Barack Obama's Big Mistake: Successfully Distributing His Message
Campaigns usually collapse because of gaffes — off-the-cuff actions that accidentally reveal the true nature of candidates. And the Barack Obama campaign has had more than its share of revealing gaffes: Obama's statement that rural voters turn to God, guns and racism because they have no jobs; his explanation that proper tire gauge use would fix high gas prices; his self-aggrandizing exhortation that he has "become a symbol of the possibility of America returning to our best traditions"; his associations with Jeremiah Wright and Bill Ayers and Tony Rezko; the list goes on and on.
But gaffes are not the real reason for the stagnation of the Obama campaign. That stagnation is due to one factor: successful distribution of the Obama message.
Gaffes highlight the discrepancy between the message a campaign seeks to push and the message the campaign actually believes. When Americans recognize such discrepancies, they sense dishonesty and vote against it.
In certain rare cases, however, campaigns are killed not by gaffes, but by (BEGIN ITALS) success (END ITALS): a campaign carefully plans, produces, and pushes its message, and the American people reject that message. George McGovern's campaign was honest, open and diligent. And Richard Nixon trounced him because Americans did not like his message.
The last several weeks demonstrate one vital fact: The Barack Obama campaign is floundering not because of gaffes, but because of its success. They have portrayed their candidate and his message precisely the way they want to. They have controlled every media situation. They have not been plagued by a rash of mistakes in the last few weeks. The Obama campaign is drowning because Americans simply do not like the message.
The last months should have been a boon for the Obama camp. Obama began with a five-point lead in the Gallup daily tracking polls. He traveled to the Middle East, meeting with Muslim and Jewish leaders. He spoke repeatedly in Europe to throngs of wildly cheering crowds. He returned to the United States, and, after taking a well-deserved break, picked a vice presidential candidate, voluble Senator Joe Biden. He then embarked on a four-day commercial in the form of the Democratic National Convention.
And as of Tuesday afternoon, Barack Obama was trailing John McCain in the Gallup daily tracking polls.
Obama trails because Americans do not like his message.
And then there was the opening of the Democratic National Convention. His wife, Michelle Obama, spoke. Michelle has undergone a makeover. When last we saw her, she was insisting that her husband's triumphant candidacy represented the first time she was proud of her country during her adult life.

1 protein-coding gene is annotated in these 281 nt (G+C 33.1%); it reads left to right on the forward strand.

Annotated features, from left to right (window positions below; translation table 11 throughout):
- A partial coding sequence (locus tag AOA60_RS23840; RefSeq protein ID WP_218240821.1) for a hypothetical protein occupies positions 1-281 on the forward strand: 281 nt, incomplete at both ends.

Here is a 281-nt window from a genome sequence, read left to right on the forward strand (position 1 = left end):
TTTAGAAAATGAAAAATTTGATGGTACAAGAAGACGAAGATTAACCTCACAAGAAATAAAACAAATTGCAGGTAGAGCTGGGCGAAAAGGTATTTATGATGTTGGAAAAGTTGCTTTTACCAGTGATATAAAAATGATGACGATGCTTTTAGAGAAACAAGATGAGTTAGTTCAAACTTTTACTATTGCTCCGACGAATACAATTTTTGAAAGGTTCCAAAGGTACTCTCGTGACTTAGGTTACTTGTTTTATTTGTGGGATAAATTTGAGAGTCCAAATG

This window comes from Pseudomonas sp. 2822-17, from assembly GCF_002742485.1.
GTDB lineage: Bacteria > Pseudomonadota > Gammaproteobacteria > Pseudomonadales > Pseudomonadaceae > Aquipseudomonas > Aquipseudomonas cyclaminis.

When she emerged onto the stage in Denver on Monday night, her hair was less wiry, her attire more feminine, her message more rehearsed. She focused on her own humble upbringing. She focused on her husband's qualities as a father. She talked about hope and change.
And then she said this: "And as I tuck [my] little girl and her little sister into bed at night, I think about how one day, they'll have families of their own. And one day, they — and your sons and daughters — will tell their own children about what we did together in this election. They'll tell them how this time … we committed ourselves to building the world as it should be."
This is the message the Obamas want. It is the message the DNC wants. And it is the message Americans do not like. We do not want to hear a would-be savior's wife inform us that by voting for her husband, we join a historic and messianic movement. We do not want to hear about how the president must dedicate himself to "building the world as it should be."
We want a president who is confident, not arrogant; competent, not grandiose; a reshaper, not a remaker. We want a president who does not dismiss the abortion question as "above my pay grade" while embracing world transformation as a proper goal. We want a statesman, not a quasi-religious figure.
Moments define campaigns. By minimizing mistakes, candidates hope they can maximize their chances of victory. The problem for Barack Obama is that it isn't his mistakes that are killing him — it's his triumphs of marketing and messaging that are destroying him. Every time he gets out his message, he loses voters. And that's a recipe for electoral disaster.
Ben Shapiro, 24, is a graduate of UCLA and Harvard Law School. He is the author of the new book "Project President: Bad Hair and Botox on the Road to the White House," as well as the national bestseller "Brainwashed: How Universities Indoctrinate America's Youth." To find out more about Ben Shapiro and read features by other Creators Syndicate writers and cartoonists, visit the Creators Syndicate website at www.creators.com.
COPYRIGHT 2008 CREATORS SYNDICATE, INC.